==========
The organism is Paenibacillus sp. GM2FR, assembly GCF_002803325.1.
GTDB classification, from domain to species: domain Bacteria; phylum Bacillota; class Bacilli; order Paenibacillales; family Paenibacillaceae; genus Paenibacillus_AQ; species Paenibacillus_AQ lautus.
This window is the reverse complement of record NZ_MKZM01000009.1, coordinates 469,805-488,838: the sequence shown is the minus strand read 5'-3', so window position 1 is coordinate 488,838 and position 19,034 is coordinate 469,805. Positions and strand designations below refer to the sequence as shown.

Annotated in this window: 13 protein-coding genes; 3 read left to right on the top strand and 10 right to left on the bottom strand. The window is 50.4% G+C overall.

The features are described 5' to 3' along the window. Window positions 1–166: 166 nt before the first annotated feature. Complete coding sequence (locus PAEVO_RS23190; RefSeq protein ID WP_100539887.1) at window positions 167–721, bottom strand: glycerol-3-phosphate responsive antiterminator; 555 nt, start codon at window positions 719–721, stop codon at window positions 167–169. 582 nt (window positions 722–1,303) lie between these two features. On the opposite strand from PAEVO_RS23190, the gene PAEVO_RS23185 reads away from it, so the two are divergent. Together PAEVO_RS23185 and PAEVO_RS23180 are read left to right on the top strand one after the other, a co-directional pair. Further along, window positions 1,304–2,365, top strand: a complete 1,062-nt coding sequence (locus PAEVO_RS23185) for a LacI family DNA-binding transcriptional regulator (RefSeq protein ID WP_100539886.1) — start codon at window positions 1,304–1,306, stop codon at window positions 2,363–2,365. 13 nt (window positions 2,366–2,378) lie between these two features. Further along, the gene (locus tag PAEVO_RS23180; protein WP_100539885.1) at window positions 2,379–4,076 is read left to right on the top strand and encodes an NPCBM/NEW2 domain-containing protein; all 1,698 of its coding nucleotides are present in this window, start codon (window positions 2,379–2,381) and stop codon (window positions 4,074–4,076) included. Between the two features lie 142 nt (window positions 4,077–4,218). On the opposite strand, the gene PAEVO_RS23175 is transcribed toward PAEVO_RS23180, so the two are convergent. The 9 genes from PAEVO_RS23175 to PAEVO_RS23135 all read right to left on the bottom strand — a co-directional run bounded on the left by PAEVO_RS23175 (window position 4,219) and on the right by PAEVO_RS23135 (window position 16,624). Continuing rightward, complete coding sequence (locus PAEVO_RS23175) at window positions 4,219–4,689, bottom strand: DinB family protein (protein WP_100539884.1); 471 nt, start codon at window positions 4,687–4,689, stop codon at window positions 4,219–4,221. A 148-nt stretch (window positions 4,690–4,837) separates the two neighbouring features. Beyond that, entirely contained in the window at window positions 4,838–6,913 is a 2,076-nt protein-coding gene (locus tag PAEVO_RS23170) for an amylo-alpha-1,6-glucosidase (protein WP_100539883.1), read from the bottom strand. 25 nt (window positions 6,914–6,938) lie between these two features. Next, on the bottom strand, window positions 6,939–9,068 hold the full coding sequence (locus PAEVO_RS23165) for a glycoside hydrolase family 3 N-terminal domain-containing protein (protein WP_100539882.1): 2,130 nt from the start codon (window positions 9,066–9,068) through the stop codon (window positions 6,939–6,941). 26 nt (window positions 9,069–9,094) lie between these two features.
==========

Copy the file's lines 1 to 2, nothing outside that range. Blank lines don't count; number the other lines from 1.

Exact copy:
The organism is Paenibacillus sp. GM2FR, assembly GCF_002803325.1.
GTDB classification, from domain to species: domain Bacteria; phylum Bacillota; class Bacilli; order Paenibacillales; family Paenibacillaceae; genus Paenibacillus_AQ; species Paenibacillus_AQ lautus.